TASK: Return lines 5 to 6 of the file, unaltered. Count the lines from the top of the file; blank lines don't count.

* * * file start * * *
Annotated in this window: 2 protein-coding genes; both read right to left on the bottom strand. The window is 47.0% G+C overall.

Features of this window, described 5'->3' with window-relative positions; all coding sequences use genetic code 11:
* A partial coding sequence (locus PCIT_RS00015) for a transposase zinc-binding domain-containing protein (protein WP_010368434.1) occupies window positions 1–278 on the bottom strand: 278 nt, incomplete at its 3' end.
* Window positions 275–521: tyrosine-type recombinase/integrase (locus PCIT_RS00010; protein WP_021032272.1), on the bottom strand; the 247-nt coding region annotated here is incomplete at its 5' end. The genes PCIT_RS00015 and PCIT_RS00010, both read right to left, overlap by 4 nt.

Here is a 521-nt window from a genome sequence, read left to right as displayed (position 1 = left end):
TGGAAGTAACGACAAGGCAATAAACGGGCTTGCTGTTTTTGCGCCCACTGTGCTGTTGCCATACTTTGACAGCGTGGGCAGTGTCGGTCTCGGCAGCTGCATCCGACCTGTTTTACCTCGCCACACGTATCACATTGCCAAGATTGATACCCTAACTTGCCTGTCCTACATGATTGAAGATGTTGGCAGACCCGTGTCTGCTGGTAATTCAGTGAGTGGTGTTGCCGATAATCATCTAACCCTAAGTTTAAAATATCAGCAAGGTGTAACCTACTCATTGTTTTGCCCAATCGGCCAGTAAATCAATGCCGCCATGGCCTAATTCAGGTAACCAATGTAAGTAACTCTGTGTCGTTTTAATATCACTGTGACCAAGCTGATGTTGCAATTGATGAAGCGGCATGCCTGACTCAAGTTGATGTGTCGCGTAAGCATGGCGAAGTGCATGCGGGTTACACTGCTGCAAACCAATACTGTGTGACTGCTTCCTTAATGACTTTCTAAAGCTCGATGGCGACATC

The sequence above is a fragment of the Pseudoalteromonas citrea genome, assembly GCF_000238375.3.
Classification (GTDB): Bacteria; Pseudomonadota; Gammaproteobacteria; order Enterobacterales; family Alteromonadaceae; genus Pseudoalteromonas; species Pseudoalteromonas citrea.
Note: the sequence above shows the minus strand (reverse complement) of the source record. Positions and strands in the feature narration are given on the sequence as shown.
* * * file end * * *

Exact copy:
Here is a 521-nt window from a genome sequence, read left to right as displayed (position 1 = left end):
TGGAAGTAACGACAAGGCAATAAACGGGCTTGCTGTTTTTGCGCCCACTGTGCTGTTGCCATACTTTGACAGCGTGGGCAGTGTCGGTCTCGGCAGCTGCATCCGACCTGTTTTACCTCGCCACACGTATCACATTGCCAAGATTGATACCCTAACTTGCCTGTCCTACATGATTGAAGATGTTGGCAGACCCGTGTCTGCTGGTAATTCAGTGAGTGGTGTTGCCGATAATCATCTAACCCTAAGTTTAAAATATCAGCAAGGTGTAACCTACTCATTGTTTTGCCCAATCGGCCAGTAAATCAATGCCGCCATGGCCTAATTCAGGTAACCAATGTAAGTAACTCTGTGTCGTTTTAATATCACTGTGACCAAGCTGATGTTGCAATTGATGAAGCGGCATGCCTGACTCAAGTTGATGTGTCGCGTAAGCATGGCGAAGTGCATGCGGGTTACACTGCTGCAAACCAATACTGTGTGACTGCTTCCTTAATGACTTTCTAAAGCTCGATGGCGACATC